Discovery of new brain region that makes humans unique

Discovery of new brain region that makes humans unique

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Scientists have identified a part of the brain that appears to be unique to humans.

The brain region, called the lateral frontal pole of the prefrontal cortex, was described on January 28, 2014 in the journal Neuron, and is linked to higher thinking processes.

"We tend to think that being able to plan for the future, being flexible in approach and learning from others are things that are particularly impressive about humans," said Matthew Rushworth, experimental psychologist at Oxford University.

"We have identified an area of ​​the brain that appears to be uniquely human and is likely to have something to do with these cognitive powers." The new brain region is located within a larger region called the ventrolateral frontal cortex, which in previous studies has been associated with higher thinking.

For example, this part of the brain houses the Broca region, which plays a critical role in language. Differences in the ventrolateral frontal cortex have also been linked to psychiatric disorders, such as compulsive behavior disorders and attention deficit hyperactivity disorder (ADHD).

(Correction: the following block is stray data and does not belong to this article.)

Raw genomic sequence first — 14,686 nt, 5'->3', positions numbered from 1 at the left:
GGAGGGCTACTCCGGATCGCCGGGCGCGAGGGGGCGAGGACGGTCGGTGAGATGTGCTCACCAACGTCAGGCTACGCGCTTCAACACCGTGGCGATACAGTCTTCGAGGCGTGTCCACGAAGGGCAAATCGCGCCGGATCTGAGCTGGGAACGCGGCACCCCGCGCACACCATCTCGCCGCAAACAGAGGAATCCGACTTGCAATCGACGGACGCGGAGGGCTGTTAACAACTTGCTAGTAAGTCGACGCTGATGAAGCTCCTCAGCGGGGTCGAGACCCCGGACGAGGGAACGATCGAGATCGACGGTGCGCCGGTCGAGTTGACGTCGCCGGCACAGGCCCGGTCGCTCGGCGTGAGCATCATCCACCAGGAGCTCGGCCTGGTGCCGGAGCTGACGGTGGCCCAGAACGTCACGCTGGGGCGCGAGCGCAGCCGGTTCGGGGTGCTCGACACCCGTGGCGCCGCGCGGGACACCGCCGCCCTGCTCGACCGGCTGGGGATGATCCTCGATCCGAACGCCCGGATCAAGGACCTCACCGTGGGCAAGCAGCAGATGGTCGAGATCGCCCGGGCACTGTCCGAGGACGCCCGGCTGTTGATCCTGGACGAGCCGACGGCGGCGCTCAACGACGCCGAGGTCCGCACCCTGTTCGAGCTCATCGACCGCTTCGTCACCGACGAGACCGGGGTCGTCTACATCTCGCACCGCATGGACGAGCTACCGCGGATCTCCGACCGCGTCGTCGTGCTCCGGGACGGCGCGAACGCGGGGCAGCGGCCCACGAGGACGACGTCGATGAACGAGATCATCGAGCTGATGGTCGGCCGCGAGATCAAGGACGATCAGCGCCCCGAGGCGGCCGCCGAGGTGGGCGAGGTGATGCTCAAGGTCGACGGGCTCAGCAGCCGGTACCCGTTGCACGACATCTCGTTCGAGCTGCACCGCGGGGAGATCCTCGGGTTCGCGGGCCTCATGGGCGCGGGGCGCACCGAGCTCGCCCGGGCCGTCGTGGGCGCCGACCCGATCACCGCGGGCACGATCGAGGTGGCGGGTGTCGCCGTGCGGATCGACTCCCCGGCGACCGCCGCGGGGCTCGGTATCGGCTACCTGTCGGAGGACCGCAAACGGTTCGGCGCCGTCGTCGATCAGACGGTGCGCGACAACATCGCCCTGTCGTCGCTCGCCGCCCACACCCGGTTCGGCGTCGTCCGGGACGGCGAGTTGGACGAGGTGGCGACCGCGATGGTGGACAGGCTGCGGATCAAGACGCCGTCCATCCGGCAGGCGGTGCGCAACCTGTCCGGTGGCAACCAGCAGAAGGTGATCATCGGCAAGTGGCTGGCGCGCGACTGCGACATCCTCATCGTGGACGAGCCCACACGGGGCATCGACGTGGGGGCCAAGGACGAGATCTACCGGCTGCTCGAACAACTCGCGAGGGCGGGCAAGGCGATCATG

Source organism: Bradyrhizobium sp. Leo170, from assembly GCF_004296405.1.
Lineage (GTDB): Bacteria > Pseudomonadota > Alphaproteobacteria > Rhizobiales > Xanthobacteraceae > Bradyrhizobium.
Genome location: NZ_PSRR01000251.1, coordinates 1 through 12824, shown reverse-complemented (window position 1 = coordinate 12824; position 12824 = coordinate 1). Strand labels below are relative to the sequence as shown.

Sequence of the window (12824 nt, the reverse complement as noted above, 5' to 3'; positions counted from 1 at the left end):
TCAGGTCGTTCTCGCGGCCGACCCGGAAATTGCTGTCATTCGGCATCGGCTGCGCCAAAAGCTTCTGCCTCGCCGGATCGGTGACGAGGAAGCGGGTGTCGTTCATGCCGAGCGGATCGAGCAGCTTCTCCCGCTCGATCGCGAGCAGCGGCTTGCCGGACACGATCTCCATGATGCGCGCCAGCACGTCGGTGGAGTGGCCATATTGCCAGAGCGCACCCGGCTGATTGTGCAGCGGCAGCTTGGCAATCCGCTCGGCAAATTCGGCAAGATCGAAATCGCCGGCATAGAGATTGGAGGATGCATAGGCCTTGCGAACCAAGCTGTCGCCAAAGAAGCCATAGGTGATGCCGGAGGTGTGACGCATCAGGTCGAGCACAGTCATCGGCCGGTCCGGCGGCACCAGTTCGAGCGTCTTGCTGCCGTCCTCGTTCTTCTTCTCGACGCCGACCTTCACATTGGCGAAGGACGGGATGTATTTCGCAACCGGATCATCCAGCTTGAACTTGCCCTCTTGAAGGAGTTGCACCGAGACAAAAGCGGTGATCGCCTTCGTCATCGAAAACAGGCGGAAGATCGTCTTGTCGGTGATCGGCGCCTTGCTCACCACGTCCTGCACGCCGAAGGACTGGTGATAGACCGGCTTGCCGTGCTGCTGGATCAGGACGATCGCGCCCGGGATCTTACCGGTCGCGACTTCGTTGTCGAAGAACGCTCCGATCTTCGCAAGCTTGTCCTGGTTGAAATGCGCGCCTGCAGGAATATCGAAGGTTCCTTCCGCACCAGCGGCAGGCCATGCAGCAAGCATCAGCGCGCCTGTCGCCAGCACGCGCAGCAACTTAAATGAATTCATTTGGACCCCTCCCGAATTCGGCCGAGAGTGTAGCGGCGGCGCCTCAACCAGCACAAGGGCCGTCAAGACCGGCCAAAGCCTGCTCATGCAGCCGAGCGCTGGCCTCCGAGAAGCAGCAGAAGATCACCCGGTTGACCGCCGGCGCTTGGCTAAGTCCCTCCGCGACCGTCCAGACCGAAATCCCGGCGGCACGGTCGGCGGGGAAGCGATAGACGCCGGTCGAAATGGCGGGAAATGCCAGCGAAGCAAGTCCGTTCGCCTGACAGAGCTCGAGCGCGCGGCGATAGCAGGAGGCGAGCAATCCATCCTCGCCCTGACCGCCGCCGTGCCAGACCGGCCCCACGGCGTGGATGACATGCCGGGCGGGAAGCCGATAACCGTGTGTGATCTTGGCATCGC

Rushworth and his colleagues placed 25 20-year-olds on an MRI. The research team mapped the connections between the different regions of the ventrolateral frontal cortex and then divided the brain region into 12 areas that appeared to be constant across all participants.

The researchers then compared the mapped region to the same brain region in 25 monkeys. Rhesus, who had also undergone magnetic resonance imaging. Monkey brains were quite similar to human brains in 11 of the 12 areas identified.

However, one area, called the frontal lateral pole of the prefrontal cortex, existed only in human volunteers. In addition, the entire ventrolateral frontal cortex was more closely linked to auditory parts of the brain in humans, perhaps to facilitate better language processing.

"We have discovered an area in the human frontal cortex that seems to have no monkey equivalent," said co-author Franz-Xaver Neubert of Oxford University. "This area has been associated with strategic planning and decision making as well as multitasking.

(Source: //


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